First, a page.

Kenneth Gaburo - Tape Play
be said that the impact of the first two decades ('50s-'60s) of
American electronic/electro-acoustic music has not been as strong as
the work produced in Europe during that period. Sure, Babbit,
Ussachevsky, Mimaroglu and a few other composers associated with the
Columbia-Princeton Electronic Music Center and Subotnick out of San
Francisco made a strong impression in their day and continue to be
admired now. True also that Edgard Varese's brief but important foray
into the field and John Cage's pioneering collages and subsequent work
remain important influences on the avant garde scene. But there were
many composers active then that are not as well-remembered now, many
worthy of our attention.
Kenneth Gaburo (1926-1993) is one. So it is especially welcome that an
anthology of ten of his tape works covering the period of 1964-1992
have been issued/reissued as Tape Play (Pogus 21020-2).
Gaburo liked to mix comparatively unaltered instrumental and vocal
sounds in with electronically generated ones. Most of the time he
tended toward more of a "chamber" than an "orchestral" electronic
palette. He had a sense of humor sometimes lacking in the electronic
music of the period and a somewhat quirky sense of dramatics. All this
combined served to distinguish him as somewhat untypical.
The ten works represented in the volume at hand are sequenced in more
or less chronological order. The earliest works, some originally
released on a Nonesuch LP at the time, have less of a virtuoso feel to
them than some of the later works. They are perhaps a bit more
conversational and slightly casual compared to what followed. "Fat
Mille's Lament" (1965), for example, combines an altered vocal loop
with clouds of rapid high-pitched glass-bell sounds, then takes a jazz
orchestra snippet and modifies it by doubling for a moment, only to
fade away to leave an open space that is again filled with a short
reprise of the loop and cloud.
"Re-Run" (1983) uses rapid-fire melanges of single-timbred sounds. It's
a good example of how later works seem a bit more developmental; they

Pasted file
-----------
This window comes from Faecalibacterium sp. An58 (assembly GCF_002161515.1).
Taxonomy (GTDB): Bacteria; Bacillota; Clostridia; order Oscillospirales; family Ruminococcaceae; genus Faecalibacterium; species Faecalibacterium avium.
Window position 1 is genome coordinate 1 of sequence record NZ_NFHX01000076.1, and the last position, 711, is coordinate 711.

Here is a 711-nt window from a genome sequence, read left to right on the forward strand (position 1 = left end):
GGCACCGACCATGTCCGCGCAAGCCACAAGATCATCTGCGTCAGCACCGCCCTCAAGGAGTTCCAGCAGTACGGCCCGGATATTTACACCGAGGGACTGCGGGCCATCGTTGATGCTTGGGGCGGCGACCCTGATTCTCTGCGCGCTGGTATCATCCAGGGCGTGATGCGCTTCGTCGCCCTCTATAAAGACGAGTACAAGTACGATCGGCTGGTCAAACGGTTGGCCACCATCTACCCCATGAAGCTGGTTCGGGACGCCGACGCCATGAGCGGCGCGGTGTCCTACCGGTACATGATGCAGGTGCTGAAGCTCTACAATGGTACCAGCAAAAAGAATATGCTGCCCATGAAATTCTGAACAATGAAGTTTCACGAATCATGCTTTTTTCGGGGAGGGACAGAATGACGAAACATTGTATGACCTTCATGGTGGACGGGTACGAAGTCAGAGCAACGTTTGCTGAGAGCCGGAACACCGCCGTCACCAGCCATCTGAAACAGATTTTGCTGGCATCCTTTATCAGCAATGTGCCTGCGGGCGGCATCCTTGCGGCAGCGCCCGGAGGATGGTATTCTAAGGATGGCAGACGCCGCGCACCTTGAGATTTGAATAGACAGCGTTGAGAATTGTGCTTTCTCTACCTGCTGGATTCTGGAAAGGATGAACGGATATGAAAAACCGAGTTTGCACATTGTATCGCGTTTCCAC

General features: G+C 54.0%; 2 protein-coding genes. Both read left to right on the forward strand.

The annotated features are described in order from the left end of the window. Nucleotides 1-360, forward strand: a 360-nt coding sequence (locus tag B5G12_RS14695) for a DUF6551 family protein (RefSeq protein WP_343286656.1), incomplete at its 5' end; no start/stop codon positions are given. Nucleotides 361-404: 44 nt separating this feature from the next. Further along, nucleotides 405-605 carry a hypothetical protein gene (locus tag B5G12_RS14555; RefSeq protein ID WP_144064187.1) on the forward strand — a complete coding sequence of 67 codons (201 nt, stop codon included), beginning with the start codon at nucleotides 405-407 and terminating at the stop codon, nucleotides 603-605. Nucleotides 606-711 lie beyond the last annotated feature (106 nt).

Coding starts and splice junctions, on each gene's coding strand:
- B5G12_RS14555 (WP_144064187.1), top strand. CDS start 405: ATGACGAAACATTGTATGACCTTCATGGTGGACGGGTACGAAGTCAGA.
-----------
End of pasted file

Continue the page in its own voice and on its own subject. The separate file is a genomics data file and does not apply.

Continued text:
generate unified discourse from single-idea kernels much of the time,
and may combine abstract spoken word dialogues with electronic
soundscapes. You can hear this in "Mouth Piece II" (1992), or "Kyrie"
(with Henri Chopin)(1974) and its familiar children's nonsense
rhyme-song incanted in deadpanned seriousness while a mystical drone of
sustained altered voices sounds in the background.
Kenneth Gaburo has a timeless presence in these works. The fact that he
tended to avoid the sort of serial syntax in favor then and his
attention to ambiance gives him a vibe more in common with the
electro-acoustic music in vogue today than some of the more
methodologically minded composers active at the time. And the music
continues to hold fascination.
True, he may not be at the very pinnacle of achievement for his era.
Nevertheless it is good to hear these pieces again and/or (at least for
me, some) for the first time. They keep their interest and most
certainly don't repeat themselves. He was ever imaginative and puckish.
And perhaps easier than some composers of the day to grasp by those
uninitiated in avant fare, since he tended not to seek out much in the
way of strident dissonance or complex noise. Recommended, especially
for the avant completist. - Grego Applegate Edwards, Gapplegate Classical-Modern Music Review